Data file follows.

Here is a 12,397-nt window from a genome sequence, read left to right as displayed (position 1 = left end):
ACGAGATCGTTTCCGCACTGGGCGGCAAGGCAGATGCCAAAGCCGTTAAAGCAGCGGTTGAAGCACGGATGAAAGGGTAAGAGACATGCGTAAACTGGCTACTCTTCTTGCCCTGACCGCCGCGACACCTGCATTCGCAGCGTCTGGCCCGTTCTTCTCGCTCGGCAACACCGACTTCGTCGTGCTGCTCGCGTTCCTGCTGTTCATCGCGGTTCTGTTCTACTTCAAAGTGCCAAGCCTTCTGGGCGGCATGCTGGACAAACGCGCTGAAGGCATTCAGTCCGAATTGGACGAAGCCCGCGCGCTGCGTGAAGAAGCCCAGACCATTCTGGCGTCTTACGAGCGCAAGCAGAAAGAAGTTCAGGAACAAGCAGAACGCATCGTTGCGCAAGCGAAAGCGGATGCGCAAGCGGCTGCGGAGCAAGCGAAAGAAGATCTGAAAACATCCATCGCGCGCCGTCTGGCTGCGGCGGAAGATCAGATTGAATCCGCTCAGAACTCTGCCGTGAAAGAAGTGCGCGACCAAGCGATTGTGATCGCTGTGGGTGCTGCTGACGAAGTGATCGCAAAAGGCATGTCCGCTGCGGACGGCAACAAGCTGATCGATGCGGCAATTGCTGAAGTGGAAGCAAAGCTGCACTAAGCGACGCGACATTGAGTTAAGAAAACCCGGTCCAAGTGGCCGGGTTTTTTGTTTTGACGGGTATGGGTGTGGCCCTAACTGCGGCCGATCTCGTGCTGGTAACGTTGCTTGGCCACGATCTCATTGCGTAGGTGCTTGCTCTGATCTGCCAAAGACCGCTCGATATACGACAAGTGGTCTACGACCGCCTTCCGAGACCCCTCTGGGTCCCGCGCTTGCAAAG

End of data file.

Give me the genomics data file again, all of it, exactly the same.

Here is a 12,397-nt window from a genome sequence, read left to right as displayed (position 1 = left end):
ACGAGATCGTTTCCGCACTGGGCGGCAAGGCAGATGCCAAAGCCGTTAAAGCAGCGGTTGAAGCACGGATGAAAGGGTAAGAGACATGCGTAAACTGGCTACTCTTCTTGCCCTGACCGCCGCGACACCTGCATTCGCAGCGTCTGGCCCGTTCTTCTCGCTCGGCAACACCGACTTCGTCGTGCTGCTCGCGTTCCTGCTGTTCATCGCGGTTCTGTTCTACTTCAAAGTGCCAAGCCTTCTGGGCGGCATGCTGGACAAACGCGCTGAAGGCATTCAGTCCGAATTGGACGAAGCCCGCGCGCTGCGTGAAGAAGCCCAGACCATTCTGGCGTCTTACGAGCGCAAGCAGAAAGAAGTTCAGGAACAAGCAGAACGCATCGTTGCGCAAGCGAAAGCGGATGCGCAAGCGGCTGCGGAGCAAGCGAAAGAAGATCTGAAAACATCCATCGCGCGCCGTCTGGCTGCGGCGGAAGATCAGATTGAATCCGCTCAGAACTCTGCCGTGAAAGAAGTGCGCGACCAAGCGATTGTGATCGCTGTGGGTGCTGCTGACGAAGTGATCGCAAAAGGCATGTCCGCTGCGGACGGCAACAAGCTGATCGATGCGGCAATTGCTGAAGTGGAAGCAAAGCTGCACTAAGCGACGCGACATTGAGTTAAGAAAACCCGGTCCAAGTGGCCGGGTTTTTTGTTTTGACGGGTATGGGTGTGGCCCTAACTGCGGCCGATCTCGTGCTGGTAACGTTGCTTGGCCACGATCTCATTGCGTAGGTGCTTGCTCTGATCTGCCAAAGACCGCTCGATATACGACAAGTGGTCTACGACCGCCTTCCGAGACCCCTCTGGGTCCCGCGCTTGCAAAG